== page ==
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A Shout-Out to the Silent Sidekicks

A Shout-Out to the Silent Sidekicks (photo)

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They say in every successful relationship, there’s a flower and a gardener — a star and an extra — and that people gravitate toward those who’ll let them inhabit their instinctive roles. A similarly symbiotic dynamic is often set up, in film and comedy, between a main character and his or her silent sidekick. The silent sidekick is a somewhat exotic species, but there are enough of them and enough similarities in the function they have played in some famous films and infamous comic pairings, that we decided to take a closer look on the eve of “The Brothers Bloom,” which opens on the 15th, and which features Rinko Kikuchi as a bomb-making expert named Bang Bang who speaks, literally, three words of English (or any other language). Below are some of our favorites.


Ben Doyle in “Lightning Jack”

Ben Doyle (Cuba Gooding Jr.) is mute, but he’s not deaf, and he’s not dumb. Sick of the way everyone in the Old West treats him like he’s inferior, Doyle sees his kidnapping by “Lightning” Jack Kane (Paul Hogan) in the middle of a botched bank robbery as an opportunity. Doyle convinces Kane to teach him how to be an outlaw, a decision the movie seems to argue is justified given how badly society has behaved toward him. But if local prejudice drove him to a life of crime, one wonders what illegal course of action Doyle might have taken if he ever saw this movie, where he goes from the butt of a small town’s jokes to the butt of an entire multimillion dollar production’s jokes.

The whole movie revolves around gags that show how inexperienced and ill-equipped Doyle is for a life as a bank robber. When Kane gets bitten by a snake, he’s the one who’s got to suck the poison out. When he and Kane are chased through the desert by Native Americans, he falls off his horse. When he’s being taught how to use a gun, he’s so inept at hitting his target that he’s given a pistolized version of a shotgun that can’t miss. Then, when they go to rob a bank, Doyle shoots himself in the foot. Director Simon Wincer plays the entire scenario for laughs, all of them at poor Cuba Gooding Jr.’s expense. Apparently it’s wrong for Western rubes to laugh at a mute, but it’s okay for a movie audience to do the exact same thing.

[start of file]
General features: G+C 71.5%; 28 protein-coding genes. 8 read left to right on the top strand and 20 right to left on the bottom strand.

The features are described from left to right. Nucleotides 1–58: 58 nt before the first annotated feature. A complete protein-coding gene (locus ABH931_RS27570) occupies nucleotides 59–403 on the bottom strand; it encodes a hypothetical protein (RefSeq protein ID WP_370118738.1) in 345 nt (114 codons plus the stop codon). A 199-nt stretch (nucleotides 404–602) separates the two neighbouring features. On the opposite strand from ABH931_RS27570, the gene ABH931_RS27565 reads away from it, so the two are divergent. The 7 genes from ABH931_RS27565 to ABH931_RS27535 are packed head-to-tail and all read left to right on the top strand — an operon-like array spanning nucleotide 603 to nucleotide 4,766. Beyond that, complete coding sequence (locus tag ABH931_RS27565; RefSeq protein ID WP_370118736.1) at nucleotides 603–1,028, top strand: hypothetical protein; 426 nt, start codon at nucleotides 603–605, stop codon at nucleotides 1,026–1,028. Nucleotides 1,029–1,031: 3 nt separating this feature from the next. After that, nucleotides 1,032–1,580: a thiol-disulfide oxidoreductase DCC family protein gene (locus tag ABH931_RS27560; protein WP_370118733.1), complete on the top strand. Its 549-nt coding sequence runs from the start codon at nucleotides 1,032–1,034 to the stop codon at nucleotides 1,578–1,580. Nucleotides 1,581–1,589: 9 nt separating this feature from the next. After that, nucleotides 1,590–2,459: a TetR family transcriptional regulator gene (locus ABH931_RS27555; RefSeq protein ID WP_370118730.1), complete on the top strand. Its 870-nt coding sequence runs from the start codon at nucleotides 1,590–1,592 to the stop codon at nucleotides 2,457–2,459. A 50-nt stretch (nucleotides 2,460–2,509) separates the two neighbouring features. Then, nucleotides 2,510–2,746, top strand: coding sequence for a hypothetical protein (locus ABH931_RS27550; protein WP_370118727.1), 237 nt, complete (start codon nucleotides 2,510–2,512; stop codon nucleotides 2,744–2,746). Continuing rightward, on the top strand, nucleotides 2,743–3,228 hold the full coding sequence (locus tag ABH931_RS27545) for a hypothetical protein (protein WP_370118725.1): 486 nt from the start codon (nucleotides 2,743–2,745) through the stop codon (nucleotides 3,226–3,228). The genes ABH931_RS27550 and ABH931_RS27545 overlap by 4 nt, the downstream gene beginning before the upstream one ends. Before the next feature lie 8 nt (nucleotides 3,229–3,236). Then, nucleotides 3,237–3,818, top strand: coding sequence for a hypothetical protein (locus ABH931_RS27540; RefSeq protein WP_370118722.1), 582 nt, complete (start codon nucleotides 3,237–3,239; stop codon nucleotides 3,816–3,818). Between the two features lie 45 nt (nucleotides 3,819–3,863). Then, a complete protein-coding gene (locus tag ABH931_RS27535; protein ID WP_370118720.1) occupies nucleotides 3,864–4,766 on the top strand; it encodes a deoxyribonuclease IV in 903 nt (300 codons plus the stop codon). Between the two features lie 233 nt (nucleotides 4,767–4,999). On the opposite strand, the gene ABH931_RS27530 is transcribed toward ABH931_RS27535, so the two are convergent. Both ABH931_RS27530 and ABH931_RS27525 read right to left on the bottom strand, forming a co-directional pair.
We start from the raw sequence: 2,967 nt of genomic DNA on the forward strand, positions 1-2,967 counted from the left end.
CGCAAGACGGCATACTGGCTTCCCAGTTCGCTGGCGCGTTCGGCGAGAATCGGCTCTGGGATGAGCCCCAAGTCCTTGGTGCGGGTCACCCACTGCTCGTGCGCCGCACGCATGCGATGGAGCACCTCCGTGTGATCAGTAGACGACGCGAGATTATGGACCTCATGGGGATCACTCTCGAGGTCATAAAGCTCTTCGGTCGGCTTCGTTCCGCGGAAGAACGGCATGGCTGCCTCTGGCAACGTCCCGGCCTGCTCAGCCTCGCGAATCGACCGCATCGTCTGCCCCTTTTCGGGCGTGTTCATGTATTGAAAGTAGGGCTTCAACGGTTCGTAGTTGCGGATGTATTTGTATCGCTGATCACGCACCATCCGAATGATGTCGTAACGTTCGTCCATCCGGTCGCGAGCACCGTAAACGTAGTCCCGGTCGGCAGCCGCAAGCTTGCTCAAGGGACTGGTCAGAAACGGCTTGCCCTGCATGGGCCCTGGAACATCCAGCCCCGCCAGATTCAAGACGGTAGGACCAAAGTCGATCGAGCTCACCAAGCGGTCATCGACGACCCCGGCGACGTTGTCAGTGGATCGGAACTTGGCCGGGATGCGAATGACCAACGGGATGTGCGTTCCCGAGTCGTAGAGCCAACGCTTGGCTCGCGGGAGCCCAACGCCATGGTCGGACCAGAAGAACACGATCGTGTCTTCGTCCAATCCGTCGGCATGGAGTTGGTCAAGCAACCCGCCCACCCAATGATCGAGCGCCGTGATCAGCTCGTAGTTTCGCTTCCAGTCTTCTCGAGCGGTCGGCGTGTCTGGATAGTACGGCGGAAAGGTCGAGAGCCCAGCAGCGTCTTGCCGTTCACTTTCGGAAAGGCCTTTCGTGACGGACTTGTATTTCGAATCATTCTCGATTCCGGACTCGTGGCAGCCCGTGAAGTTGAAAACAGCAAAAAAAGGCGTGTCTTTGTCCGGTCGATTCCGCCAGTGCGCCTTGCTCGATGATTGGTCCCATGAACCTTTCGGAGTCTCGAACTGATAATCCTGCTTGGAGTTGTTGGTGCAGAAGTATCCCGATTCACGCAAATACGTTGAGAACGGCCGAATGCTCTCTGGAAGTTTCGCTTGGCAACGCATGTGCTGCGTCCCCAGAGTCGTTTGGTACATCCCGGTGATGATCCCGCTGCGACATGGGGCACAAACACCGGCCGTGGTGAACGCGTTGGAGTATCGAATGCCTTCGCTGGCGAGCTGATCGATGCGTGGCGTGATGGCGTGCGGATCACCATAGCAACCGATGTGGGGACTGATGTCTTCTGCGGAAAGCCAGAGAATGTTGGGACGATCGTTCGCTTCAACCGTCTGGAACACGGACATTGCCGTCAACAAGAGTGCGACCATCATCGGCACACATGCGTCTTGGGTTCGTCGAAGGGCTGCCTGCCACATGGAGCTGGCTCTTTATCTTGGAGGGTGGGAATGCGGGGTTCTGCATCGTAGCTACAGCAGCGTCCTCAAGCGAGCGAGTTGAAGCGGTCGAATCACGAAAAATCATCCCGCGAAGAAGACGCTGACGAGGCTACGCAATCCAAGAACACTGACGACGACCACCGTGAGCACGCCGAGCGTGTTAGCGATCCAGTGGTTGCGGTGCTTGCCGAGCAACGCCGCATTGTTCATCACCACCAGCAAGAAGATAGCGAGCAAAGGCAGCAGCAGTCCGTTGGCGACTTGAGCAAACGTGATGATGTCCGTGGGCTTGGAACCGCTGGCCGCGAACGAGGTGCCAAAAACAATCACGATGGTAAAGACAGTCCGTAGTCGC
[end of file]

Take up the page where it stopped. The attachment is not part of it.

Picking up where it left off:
Bill Murray’s pocket-sized sidekick in “Rushmore”

With his baleful glare and skinny, swaybacked stance, the little kid who seems to appear unbidden in several scenes from “Rushmore” has the striking but understated physical impact of a good silent sidekick. Most often seen gravitating to the side of Bill Murray’s dejected businessman, Herman Blume, his most notable moment occurs at the birthday party held for the Blume twins, Keith and Ronnie. As Blume nurses his highball, chucking golf balls into the slime-slickened backyard pool, the little kid in a red Speedo and goggles strapped to his head walks up, grabs a golf ball and walks away. Then Blume climbs the high dive in his Budweiser trunks and does a cannonball right into the mire. Retaining the cannonball/fetal position underwater, Blume remains static as the little kid swims into frame and the two share a brief moment, suspended there, and the kid swims away. He’s like a perfect, malnourished, mute personification of Blume’s diminished id.


Madge Allsop in “Dame Edna’s Neighbourhood Watch”

Dame Edna Everage is the best-known creation of Barry Humphries, an Australian comedian who rode a lavender wig, cat’s eye glasses and a serious love of gladiolas to enduring fame. Humphries began performing as Dame Edna as far back as the mid-’50s, though it wasn’t until he got Edna her first TV series, “The Dame Edna Experience,” in 1987 that he brought in a silent sidekick. Conceived of as a “bridesmaid” to absorb all manner of abuse from the imperious Edna, she was called Madge Allsop and played by New Zealander Emily Perry, who started in the role at age 79. Wide-eyed and petite, she had the look of a sweet, blank, gnarled little old lady, but the antic, stubborn habits of a sulky child. Game for just about anything, she also provided Edna with the ultimate in visual punchlines, as evidenced in this clip from Edna’s second TV show, “Dame Edna’s Neighbourhood Watch,” where Madge performs as an “alluring” game show presenter. Perry retired at age 96, and died in 2008, at the age of 100.


Teller in “Penn and Teller Get Killed”

Like a dapper, more dignified version of Harpo Marx, Teller, of the ’80s heyday comedy duo Penn and Teller, also controls most of the situations he’s in with a cool confidence somehow made even cooler by the goofiness he enjoys so much. Teller, born Raymond Joseph Teller, looks like an accountant and seems to find language somewhat beneath him. His partner, Penn Gillette, is brash and ponytailed and never shuts up. In this scene from “Penn and Teller Get Killed,” their first and only feature film from 1989, Teller sets up his partner for trouble at the airport security gate, slipping a small silver ball into Penn’s coat pocket, which leads Penn to become increasingly annoyed as he is forced to pass through the metal detector again and again. As Penn’s clothes are thrashed off one by one, Teller becomes gradually more clever and effacing in planting the silver ball until he finally just slides the ball alongside Penn’s feet through the metal detector. Silence gives Teller a kind of power of invisibility, one he uses, more often than not, to get exactly what he wants.